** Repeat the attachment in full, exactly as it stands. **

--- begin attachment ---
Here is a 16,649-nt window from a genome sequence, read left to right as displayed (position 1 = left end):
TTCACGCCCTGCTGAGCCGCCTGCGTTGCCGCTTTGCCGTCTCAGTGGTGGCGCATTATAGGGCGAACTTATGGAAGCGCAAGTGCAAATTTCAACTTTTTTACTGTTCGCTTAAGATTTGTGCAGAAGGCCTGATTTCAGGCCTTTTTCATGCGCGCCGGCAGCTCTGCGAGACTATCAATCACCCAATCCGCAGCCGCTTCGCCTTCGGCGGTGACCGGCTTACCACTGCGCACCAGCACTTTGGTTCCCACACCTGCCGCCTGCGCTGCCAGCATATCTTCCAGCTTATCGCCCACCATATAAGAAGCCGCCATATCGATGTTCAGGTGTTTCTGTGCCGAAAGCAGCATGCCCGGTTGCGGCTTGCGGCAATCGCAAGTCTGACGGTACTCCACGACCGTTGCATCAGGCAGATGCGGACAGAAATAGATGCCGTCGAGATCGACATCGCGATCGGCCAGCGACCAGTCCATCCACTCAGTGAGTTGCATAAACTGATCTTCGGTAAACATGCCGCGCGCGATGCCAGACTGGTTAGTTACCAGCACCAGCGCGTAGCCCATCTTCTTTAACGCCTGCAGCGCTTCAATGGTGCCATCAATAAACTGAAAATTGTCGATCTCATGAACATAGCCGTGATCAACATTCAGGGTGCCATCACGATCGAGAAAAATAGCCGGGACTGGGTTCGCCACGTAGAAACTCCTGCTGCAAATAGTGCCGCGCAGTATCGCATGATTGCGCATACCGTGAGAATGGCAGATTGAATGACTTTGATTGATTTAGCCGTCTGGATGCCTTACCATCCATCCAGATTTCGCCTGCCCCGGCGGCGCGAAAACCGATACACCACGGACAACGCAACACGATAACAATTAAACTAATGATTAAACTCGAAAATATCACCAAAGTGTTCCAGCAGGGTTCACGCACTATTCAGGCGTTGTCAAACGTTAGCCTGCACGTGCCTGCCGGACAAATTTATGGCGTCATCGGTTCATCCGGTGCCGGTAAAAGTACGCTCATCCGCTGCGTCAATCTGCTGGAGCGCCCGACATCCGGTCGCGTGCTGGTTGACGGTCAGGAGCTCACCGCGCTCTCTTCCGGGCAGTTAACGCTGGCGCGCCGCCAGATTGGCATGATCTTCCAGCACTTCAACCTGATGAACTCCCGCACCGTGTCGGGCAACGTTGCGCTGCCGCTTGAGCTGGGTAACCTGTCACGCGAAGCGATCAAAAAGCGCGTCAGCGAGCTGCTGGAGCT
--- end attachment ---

Here is a 16,649-nt window from a genome sequence, read left to right as displayed (position 1 = left end):
TTCACGCCCTGCTGAGCCGCCTGCGTTGCCGCTTTGCCGTCTCAGTGGTGGCGCATTATAGGGCGAACTTATGGAAGCGCAAGTGCAAATTTCAACTTTTTTACTGTTCGCTTAAGATTTGTGCAGAAGGCCTGATTTCAGGCCTTTTTCATGCGCGCCGGCAGCTCTGCGAGACTATCAATCACCCAATCCGCAGCCGCTTCGCCTTCGGCGGTGACCGGCTTACCACTGCGCACCAGCACTTTGGTTCCCACACCTGCCGCCTGCGCTGCCAGCATATCTTCCAGCTTATCGCCCACCATATAAGAAGCCGCCATATCGATGTTCAGGTGTTTCTGTGCCGAAAGCAGCATGCCCGGTTGCGGCTTGCGGCAATCGCAAGTCTGACGGTACTCCACGACCGTTGCATCAGGCAGATGCGGACAGAAATAGATGCCGTCGAGATCGACATCGCGATCGGCCAGCGACCAGTCCATCCACTCAGTGAGTTGCATAAACTGATCTTCGGTAAACATGCCGCGCGCGATGCCAGACTGGTTAGTTACCAGCACCAGCGCGTAGCCCATCTTCTTTAACGCCTGCAGCGCTTCAATGGTGCCATCAATAAACTGAAAATTGTCGATCTCATGAACATAGCCGTGATCAACATTCAGGGTGCCATCACGATCGAGAAAAATAGCCGGGACTGGGTTCGCCACGTAGAAACTCCTGCTGCAAATAGTGCCGCGCAGTATCGCATGATTGCGCATACCGTGAGAATGGCAGATTGAATGACTTTGATTGATTTAGCCGTCTGGATGCCTTACCATCCATCCAGATTTCGCCTGCCCCGGCGGCGCGAAAACCGATACACCACGGACAACGCAACACGATAACAATTAAACTAATGATTAAACTCGAAAATATCACCAAAGTGTTCCAGCAGGGTTCACGCACTATTCAGGCGTTGTCAAACGTTAGCCTGCACGTGCCTGCCGGACAAATTTATGGCGTCATCGGTTCATCCGGTGCCGGTAAAAGTACGCTCATCCGCTGCGTCAATCTGCTGGAGCGCCCGACATCCGGTCGCGTGCTGGTTGACGGTCAGGAGCTCACCGCGCTCTCTTCCGGGCAGTTAACGCTGGCGCGCCGCCAGATTGGCATGATCTTCCAGCACTTCAACCTGATGAACTCCCGCACCGTGTCGGGCAACGTTGCGCTGCCGCTTGAGCTGGGTAACCTGTCACGCGAAGCGATCAAAAAGCGCGTCAGCGAGCTGCTGGAGCT